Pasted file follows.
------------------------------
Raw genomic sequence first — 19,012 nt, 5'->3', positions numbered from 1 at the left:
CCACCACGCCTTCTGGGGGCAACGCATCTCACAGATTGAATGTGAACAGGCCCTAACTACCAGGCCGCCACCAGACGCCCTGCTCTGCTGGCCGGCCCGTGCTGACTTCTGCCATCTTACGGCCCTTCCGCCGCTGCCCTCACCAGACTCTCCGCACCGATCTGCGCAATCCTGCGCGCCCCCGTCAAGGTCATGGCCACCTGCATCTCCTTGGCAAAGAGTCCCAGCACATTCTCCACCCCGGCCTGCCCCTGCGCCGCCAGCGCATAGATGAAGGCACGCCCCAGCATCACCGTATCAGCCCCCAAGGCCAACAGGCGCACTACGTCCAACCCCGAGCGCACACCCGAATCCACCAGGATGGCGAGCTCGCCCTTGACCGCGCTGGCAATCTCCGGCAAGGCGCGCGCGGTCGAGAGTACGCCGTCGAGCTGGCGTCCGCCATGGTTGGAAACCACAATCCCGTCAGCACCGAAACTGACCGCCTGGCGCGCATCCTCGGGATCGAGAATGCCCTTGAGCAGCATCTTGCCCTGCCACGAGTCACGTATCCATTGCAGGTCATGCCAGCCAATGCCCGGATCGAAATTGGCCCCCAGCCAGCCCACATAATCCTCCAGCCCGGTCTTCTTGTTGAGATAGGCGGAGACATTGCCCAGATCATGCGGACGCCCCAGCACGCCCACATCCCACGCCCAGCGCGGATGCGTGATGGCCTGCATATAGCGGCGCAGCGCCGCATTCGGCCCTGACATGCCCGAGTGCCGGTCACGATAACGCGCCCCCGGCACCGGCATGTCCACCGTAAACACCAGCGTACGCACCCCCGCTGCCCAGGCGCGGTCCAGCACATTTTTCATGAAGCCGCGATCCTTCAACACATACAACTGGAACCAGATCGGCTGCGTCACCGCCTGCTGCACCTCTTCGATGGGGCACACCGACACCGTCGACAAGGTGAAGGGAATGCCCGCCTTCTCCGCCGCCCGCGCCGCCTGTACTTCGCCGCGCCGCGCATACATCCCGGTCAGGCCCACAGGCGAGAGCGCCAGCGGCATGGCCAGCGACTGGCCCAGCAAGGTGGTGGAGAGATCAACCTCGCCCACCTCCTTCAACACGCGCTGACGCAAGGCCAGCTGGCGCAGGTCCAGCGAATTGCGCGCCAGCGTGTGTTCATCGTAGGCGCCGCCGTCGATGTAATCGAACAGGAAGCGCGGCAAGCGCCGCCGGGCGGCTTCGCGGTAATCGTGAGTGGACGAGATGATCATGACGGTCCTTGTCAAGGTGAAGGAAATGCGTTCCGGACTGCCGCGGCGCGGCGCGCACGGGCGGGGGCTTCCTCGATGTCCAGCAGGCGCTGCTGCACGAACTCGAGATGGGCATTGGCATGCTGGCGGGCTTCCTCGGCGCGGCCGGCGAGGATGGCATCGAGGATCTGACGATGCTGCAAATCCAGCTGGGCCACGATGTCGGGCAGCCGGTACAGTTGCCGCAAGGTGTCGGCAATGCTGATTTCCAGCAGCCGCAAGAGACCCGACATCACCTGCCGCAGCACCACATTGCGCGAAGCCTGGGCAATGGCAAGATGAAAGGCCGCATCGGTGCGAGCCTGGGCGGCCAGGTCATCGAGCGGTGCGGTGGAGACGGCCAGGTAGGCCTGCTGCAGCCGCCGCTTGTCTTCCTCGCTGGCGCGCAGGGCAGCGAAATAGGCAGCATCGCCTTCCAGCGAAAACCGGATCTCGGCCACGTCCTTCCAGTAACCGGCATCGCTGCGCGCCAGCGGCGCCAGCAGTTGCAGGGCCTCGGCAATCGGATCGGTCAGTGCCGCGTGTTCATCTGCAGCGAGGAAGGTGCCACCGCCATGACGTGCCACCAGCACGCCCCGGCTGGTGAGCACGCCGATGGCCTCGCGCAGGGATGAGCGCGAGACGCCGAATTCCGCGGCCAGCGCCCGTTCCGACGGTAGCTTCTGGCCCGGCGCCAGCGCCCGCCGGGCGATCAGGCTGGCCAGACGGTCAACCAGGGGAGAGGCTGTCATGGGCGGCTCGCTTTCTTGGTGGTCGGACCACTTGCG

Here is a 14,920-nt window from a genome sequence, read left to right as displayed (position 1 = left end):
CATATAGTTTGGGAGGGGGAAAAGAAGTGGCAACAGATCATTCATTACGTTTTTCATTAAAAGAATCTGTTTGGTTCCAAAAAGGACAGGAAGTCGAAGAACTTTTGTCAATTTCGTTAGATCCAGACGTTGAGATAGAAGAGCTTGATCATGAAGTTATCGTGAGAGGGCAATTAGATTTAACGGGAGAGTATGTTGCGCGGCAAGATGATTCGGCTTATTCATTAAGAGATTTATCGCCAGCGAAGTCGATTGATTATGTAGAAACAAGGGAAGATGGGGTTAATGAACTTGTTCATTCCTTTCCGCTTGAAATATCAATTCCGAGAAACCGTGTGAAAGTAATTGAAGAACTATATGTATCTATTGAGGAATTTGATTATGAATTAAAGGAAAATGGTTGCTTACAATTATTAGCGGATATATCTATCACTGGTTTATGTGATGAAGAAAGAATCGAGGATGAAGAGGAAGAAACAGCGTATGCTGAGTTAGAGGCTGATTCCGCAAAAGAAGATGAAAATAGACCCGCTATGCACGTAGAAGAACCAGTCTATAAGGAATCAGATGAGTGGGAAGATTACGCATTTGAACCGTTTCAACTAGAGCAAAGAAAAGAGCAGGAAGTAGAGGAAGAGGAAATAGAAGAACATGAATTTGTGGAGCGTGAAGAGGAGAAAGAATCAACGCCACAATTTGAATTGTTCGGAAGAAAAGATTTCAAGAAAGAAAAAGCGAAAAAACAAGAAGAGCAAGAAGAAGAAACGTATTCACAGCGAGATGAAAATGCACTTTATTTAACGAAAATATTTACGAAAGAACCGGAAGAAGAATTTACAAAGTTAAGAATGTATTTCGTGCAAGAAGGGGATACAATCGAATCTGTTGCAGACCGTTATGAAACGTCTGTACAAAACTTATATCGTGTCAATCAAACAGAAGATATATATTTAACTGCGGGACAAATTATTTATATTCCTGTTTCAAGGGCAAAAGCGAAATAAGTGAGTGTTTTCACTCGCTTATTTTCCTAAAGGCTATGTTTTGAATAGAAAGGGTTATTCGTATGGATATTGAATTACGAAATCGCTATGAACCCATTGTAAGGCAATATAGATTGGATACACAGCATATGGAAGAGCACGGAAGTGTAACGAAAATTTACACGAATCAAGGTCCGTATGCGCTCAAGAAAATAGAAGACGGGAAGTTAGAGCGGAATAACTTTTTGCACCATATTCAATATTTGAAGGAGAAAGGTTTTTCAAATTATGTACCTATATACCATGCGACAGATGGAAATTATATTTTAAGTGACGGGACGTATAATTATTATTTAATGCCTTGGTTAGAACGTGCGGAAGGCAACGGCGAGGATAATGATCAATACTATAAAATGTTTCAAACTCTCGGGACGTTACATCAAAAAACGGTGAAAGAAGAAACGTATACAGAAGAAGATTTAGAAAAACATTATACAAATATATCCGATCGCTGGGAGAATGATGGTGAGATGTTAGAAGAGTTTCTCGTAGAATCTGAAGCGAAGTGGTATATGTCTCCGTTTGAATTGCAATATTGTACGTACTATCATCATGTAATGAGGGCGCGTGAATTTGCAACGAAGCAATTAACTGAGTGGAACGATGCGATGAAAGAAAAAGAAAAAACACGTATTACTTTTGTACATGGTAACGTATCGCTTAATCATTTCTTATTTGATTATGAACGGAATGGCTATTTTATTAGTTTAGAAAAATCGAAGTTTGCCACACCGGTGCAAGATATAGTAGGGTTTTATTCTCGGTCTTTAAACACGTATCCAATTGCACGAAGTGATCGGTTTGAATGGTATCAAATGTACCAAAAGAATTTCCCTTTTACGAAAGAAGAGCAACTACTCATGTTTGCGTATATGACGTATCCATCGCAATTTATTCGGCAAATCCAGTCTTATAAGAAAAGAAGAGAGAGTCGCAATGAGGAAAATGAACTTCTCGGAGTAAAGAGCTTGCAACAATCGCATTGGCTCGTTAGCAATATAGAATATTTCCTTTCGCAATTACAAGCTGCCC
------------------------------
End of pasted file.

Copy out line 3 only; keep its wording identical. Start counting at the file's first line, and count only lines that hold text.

Here is a 14,920-nt window from a genome sequence, read left to right as displayed (position 1 = left end):